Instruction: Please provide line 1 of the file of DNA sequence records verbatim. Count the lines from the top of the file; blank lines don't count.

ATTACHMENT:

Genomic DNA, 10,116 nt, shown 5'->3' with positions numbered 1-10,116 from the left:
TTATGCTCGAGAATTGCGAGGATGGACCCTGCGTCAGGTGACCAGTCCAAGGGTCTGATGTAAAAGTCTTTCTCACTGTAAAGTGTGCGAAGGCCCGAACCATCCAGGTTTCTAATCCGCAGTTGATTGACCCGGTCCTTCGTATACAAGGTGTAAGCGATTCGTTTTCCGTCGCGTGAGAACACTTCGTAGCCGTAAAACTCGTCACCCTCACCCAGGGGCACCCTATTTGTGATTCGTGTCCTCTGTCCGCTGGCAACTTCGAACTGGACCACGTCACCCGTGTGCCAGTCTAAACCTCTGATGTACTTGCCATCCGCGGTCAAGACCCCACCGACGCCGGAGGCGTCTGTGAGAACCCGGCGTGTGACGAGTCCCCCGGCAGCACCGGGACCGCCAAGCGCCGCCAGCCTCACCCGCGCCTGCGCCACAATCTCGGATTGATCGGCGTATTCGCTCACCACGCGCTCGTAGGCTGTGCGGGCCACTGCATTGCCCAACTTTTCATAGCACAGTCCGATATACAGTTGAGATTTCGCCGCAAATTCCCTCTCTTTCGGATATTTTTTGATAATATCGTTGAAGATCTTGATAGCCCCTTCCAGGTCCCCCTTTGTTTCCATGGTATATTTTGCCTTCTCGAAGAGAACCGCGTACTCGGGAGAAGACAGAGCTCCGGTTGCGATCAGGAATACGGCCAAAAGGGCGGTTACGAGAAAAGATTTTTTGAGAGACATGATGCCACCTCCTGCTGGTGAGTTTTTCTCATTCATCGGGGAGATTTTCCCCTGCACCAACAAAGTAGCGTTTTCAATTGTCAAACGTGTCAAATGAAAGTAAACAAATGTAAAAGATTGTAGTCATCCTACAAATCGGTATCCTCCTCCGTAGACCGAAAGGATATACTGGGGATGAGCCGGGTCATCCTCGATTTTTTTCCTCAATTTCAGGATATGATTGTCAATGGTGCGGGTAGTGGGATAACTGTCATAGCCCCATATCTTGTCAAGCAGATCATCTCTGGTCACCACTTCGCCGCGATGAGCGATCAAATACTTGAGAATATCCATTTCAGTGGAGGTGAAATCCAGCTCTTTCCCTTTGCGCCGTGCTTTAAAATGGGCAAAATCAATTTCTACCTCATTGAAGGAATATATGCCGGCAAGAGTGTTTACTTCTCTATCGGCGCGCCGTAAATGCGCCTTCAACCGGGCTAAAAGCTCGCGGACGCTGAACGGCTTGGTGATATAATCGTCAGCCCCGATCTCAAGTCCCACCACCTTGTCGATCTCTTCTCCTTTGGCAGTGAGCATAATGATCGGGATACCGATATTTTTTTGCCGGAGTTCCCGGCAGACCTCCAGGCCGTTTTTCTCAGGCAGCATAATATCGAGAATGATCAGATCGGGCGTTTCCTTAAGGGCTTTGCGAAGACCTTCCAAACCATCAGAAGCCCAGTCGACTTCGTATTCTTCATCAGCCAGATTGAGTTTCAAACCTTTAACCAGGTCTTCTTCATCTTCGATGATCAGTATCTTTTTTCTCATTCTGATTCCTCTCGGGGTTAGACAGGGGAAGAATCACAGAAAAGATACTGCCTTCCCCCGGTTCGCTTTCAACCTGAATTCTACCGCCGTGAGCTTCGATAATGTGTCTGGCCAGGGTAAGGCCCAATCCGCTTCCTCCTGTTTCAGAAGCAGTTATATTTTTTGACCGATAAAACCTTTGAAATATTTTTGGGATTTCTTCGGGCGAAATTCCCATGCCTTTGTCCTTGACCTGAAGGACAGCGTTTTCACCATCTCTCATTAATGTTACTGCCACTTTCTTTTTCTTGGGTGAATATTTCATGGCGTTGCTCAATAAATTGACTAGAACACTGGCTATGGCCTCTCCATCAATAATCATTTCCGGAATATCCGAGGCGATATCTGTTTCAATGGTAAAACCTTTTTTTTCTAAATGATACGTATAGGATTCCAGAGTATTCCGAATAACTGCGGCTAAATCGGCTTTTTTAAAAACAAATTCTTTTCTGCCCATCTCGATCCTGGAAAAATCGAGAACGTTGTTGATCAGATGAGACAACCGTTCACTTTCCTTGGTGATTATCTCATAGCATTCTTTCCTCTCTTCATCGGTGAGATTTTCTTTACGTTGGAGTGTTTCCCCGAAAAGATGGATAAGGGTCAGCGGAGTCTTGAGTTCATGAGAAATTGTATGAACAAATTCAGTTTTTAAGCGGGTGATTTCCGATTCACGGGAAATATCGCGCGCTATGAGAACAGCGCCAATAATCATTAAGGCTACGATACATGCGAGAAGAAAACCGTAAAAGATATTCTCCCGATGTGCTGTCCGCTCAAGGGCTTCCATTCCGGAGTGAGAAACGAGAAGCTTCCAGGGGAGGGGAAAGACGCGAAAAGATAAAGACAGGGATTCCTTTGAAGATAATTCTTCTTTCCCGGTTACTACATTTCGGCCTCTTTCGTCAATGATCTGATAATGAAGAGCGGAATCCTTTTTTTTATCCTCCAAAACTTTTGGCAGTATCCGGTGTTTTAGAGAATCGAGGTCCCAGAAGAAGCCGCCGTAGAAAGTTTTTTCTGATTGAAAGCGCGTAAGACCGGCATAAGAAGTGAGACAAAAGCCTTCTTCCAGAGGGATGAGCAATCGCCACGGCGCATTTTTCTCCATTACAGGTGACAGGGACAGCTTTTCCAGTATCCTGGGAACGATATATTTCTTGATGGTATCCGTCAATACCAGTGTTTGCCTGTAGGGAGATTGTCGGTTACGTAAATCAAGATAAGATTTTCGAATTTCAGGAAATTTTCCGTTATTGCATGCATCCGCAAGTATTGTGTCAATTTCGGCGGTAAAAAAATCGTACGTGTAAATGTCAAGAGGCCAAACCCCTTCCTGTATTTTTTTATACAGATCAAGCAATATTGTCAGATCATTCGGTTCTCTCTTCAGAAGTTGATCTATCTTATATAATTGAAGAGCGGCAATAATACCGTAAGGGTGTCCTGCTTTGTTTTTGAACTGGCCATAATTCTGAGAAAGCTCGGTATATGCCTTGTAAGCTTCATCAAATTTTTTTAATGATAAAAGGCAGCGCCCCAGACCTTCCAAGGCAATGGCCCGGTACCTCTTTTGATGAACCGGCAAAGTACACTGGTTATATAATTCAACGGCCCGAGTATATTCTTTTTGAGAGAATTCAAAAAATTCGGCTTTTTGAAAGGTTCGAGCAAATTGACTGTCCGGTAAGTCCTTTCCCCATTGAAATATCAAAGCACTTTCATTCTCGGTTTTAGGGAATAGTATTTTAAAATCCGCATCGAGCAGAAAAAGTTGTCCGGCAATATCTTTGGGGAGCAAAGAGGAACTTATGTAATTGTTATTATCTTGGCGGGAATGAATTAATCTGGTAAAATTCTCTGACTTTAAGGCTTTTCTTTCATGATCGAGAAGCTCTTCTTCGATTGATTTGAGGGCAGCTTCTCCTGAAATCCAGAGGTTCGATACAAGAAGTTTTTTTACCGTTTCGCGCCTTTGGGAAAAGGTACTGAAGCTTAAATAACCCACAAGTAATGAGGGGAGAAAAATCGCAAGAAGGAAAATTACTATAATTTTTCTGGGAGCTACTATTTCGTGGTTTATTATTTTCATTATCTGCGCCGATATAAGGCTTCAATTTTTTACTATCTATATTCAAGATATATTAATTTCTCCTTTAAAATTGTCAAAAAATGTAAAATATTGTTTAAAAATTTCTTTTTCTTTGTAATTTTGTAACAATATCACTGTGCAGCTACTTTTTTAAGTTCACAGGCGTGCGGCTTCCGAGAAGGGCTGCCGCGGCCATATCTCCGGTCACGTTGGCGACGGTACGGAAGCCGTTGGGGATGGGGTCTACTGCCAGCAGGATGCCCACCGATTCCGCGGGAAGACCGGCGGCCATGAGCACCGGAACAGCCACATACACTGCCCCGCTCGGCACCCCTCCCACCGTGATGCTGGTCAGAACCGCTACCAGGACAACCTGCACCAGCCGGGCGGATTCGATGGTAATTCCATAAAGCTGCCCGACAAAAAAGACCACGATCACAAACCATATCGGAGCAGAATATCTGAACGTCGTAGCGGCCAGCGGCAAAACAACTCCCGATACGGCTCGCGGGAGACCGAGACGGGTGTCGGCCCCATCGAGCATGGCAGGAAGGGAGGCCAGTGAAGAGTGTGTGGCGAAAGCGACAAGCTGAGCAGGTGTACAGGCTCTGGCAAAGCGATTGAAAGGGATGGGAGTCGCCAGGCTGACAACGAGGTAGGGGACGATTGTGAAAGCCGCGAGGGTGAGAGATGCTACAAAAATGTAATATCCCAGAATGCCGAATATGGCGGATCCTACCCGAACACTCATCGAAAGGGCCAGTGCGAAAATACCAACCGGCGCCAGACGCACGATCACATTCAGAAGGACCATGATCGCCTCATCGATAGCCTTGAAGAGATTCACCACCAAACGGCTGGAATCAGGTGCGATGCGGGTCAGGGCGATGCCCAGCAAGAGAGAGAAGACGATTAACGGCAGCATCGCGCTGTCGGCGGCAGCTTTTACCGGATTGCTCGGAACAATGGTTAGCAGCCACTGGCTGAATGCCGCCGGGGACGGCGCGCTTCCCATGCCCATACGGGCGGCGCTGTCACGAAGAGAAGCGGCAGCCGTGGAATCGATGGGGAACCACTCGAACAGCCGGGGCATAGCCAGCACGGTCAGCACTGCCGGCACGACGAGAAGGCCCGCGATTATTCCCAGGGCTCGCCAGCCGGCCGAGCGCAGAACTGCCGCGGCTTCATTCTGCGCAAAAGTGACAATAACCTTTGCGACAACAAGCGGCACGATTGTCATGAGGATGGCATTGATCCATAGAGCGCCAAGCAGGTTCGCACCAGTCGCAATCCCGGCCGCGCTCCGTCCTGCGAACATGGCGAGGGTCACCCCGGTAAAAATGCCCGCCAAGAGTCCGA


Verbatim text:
Genomic DNA, 10,116 nt, shown 5'->3' with positions numbered 1-10,116 from the left: